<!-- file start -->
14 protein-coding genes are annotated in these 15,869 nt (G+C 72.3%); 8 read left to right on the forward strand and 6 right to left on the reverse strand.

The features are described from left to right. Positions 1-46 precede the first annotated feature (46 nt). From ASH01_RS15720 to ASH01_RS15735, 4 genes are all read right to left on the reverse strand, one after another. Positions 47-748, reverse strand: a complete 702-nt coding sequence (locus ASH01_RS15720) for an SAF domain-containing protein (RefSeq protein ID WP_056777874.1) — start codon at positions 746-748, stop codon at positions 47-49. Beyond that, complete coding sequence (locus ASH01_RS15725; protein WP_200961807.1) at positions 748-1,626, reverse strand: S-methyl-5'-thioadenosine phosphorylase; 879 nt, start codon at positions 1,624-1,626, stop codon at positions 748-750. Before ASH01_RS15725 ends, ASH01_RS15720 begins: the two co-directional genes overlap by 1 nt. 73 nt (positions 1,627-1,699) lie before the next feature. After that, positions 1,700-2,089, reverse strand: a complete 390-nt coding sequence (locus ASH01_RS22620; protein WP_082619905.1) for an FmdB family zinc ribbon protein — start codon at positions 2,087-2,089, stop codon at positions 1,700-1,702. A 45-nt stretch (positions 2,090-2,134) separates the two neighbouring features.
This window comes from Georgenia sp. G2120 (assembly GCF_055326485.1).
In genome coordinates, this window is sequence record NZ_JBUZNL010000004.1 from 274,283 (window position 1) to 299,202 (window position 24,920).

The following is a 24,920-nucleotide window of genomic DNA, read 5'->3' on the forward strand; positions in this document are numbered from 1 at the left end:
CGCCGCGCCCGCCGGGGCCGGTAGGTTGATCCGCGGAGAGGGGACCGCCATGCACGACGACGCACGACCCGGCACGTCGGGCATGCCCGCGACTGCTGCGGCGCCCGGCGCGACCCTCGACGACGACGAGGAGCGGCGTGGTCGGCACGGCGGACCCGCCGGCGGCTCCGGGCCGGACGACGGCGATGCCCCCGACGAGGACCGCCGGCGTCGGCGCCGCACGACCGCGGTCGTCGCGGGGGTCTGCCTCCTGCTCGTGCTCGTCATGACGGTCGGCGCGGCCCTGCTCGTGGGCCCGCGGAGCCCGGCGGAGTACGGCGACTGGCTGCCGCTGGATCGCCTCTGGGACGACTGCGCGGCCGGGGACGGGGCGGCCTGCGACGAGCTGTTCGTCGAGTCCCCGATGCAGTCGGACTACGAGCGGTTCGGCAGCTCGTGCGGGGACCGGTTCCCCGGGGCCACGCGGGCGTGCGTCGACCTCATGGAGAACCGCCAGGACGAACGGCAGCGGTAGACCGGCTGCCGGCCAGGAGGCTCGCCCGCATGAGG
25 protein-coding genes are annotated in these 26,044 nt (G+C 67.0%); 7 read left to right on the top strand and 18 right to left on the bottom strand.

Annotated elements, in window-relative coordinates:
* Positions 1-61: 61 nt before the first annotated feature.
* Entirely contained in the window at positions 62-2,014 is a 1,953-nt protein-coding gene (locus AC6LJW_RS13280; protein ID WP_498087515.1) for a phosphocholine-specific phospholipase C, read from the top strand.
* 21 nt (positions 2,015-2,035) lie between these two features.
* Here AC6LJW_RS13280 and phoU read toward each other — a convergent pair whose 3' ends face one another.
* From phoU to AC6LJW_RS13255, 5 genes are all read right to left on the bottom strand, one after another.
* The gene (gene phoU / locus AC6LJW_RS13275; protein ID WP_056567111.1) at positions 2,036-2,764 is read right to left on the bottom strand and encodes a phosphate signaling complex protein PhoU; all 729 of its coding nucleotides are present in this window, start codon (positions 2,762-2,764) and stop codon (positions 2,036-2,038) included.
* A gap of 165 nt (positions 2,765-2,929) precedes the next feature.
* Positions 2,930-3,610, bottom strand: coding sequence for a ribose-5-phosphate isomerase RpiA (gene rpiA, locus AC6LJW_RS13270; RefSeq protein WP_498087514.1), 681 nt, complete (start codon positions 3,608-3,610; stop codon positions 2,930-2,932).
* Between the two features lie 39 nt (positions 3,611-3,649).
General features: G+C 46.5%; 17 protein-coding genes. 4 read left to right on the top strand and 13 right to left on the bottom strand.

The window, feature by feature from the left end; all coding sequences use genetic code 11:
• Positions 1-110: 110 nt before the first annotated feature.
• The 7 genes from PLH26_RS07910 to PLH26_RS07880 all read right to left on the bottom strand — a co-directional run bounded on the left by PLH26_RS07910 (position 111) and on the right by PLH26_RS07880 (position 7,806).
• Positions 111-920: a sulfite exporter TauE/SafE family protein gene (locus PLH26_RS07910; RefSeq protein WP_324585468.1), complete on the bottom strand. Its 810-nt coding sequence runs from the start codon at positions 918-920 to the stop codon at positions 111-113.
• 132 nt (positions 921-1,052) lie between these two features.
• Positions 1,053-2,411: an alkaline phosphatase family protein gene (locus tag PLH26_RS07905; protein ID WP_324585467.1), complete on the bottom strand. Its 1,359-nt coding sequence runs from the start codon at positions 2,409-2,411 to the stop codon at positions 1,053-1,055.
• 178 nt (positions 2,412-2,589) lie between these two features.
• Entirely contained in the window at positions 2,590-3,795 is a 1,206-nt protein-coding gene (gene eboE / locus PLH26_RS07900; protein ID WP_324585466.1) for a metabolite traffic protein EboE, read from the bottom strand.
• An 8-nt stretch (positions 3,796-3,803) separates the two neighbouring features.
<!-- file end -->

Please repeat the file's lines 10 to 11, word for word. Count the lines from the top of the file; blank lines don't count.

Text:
* Entirely contained in the window at positions 62-2,014 is a 1,953-nt protein-coding gene (locus AC6LJW_RS13280; protein ID WP_498087515.1) for a phosphocholine-specific phospholipase C, read from the top strand.
* 21 nt (positions 2,015-2,035) lie between these two features.